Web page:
This blog was written by Lara Besharat
In August 2018, renowned singer Aretha Franklin died of pancreatic cancer in her home in Detroit, leaving behind an illustrious musical legacy, a strong history of civil rights activism, four children, and an estimated $80-million-dollar fortune. One thing she didn’t leave behind, however, was a will. Or so we thought.
For months, it was believed that the Queen of Soul died intestate, going against the advice of her own lawyer, who, following her death, revealed that he had tried to convince her that “she should do not just a will but a trust while she was still alive” but she just never “got around to [it].” As a result, dictated by Michigan law, her estate was to be split equally between her four sons.
In a truly unexpected turn of events, however, months after Franklin’s untimely demise, three separate wills were uncovered in her Detroit residence, two of which were uncovered in a locked cabinet, while the third and most recent, was discovered under the late singer’s living room couch cushions. All three documents were submitted earlier this month to the Oakland County Probate Court by her estate’s attorney.
While uncovering these documents has the potential to clarify Franklin’s wishes and aid in the administration of her estate, the estate’s status of intestacy continues to hang in the balance. There still remains a question of legitimacy, since, as it turns out, all three were handwritten. The most recent of which, dated March 31, 2014, was scribbled across four pages of a spiral notebook, in messy handwriting, with sections haphazardly scratched out and various notes scrawled in the margins.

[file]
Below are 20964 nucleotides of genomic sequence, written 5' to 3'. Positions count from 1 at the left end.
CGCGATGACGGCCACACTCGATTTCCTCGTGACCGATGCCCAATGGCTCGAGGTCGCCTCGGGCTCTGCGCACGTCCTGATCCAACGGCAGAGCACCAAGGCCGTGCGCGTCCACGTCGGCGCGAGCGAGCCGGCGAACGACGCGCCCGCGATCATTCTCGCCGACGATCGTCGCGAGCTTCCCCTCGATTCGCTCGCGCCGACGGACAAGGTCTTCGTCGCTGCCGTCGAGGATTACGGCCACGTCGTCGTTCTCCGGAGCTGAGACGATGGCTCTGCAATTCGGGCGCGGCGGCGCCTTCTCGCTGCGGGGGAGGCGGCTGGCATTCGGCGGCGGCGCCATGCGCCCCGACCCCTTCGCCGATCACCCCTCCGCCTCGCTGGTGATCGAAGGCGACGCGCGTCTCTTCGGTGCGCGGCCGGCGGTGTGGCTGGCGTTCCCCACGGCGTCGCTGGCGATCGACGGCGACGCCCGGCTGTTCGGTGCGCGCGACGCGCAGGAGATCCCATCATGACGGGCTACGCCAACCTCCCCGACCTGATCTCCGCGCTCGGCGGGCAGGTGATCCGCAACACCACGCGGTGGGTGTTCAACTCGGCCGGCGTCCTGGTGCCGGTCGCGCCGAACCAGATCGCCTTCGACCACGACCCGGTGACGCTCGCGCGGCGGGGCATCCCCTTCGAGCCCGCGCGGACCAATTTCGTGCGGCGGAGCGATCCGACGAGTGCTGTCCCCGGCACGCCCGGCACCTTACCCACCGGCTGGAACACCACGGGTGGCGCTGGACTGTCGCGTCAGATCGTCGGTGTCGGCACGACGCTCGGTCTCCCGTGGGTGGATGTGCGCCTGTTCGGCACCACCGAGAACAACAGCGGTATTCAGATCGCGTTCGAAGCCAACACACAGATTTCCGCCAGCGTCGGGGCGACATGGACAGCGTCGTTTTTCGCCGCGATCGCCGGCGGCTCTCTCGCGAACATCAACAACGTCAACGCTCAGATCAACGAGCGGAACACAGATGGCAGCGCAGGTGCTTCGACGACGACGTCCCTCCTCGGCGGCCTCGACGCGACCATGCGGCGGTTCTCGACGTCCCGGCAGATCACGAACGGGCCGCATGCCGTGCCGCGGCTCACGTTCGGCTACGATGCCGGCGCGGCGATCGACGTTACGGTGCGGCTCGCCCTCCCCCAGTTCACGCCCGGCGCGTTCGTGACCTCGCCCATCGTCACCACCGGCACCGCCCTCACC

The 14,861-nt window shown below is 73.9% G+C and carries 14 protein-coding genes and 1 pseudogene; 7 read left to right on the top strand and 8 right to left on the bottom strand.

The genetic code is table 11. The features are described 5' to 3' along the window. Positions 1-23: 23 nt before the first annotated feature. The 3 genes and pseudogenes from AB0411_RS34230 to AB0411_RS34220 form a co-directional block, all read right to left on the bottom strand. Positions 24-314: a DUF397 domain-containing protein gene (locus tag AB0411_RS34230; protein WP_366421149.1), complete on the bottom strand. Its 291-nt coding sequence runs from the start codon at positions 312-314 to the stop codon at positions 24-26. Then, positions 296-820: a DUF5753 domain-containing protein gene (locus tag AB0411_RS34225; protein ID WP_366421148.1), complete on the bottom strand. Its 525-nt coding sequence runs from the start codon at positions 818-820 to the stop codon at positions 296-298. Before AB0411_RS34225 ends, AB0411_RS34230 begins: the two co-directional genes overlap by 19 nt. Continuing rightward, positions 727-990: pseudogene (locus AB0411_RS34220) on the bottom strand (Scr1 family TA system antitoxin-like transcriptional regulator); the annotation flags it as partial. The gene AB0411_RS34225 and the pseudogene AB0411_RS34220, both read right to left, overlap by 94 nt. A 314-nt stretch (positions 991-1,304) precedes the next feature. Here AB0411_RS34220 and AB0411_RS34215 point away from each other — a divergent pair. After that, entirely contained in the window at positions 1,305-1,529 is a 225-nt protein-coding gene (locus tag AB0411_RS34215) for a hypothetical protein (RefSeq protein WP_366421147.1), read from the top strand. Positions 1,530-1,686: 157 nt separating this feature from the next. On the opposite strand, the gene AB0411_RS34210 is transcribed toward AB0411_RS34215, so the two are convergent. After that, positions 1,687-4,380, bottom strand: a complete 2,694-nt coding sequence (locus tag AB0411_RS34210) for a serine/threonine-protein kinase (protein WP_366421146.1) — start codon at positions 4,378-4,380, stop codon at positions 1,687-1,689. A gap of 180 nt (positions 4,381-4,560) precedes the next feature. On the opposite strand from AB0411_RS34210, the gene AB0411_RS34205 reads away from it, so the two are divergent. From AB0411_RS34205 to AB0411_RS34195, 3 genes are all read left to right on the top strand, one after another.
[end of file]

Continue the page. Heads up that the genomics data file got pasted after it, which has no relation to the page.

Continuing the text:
Poor handwriting and a questionable hiding place aside, Franklin’s will may be honoured if it is accepted as a valid holographic will. The state of Michigan accepts holographic wills provided that they are dated and signed by the testator, that material portions of the document are written in the testator’s handwriting, and that it is evident that the document is intended to serve as the testator’s will. Franklin’s 2014 will appears to satisfy all of these requirements, and a hearing on the matter is scheduled for June 12th.
One thing is for certain – whether the wills are declared valid or not, the drama that has encircled Franklin’s estate since her passing will soldier on. Aside from the inevitable concerns surrounding the estate’s administration without a guiding document, the estate has been embroiled in controversy from the beginning, being forced to tackle a claim made against them by the IRS, alleging that the estate owes millions in back taxes and penalties. Meanwhile, just days after her passing, Franklin’s sons filed a document to the court listing themselves as interested parties in the estate. Now, upon discovery of these three wills, a dispute seems to be heating up between those four sons, as two them are objecting to the handwritten documents.
Outlined in the Petition submitted to the court, Franklin’s sons have been made aware of the documents, but a resolution on their validity could not be reached. Unfortunately, now, with Franklin’s heirs seemingly split on the issue, there is a high probability that the estate could be dragged into many months, or even years, of expensive legal proceedings, pitting brother against brother.
Outspoken and unapologetic in many aspects of her life, it’s a wonder why Franklin didn’t make certain that her wishes were explicitly documented. Ultimately, whether or not the wills are deemed valid, the estate is likely to suffer. Either the wills are unenforceable and the estate will continue to be administered as though Franklin died intestate, with no document to specify her true wishes, or one of the wills validly becomes the estate’s guiding document, prompting a potentially nasty and costly dispute between Franklin’s heirs. Either way, the estate is unlikely to be settled any time soon.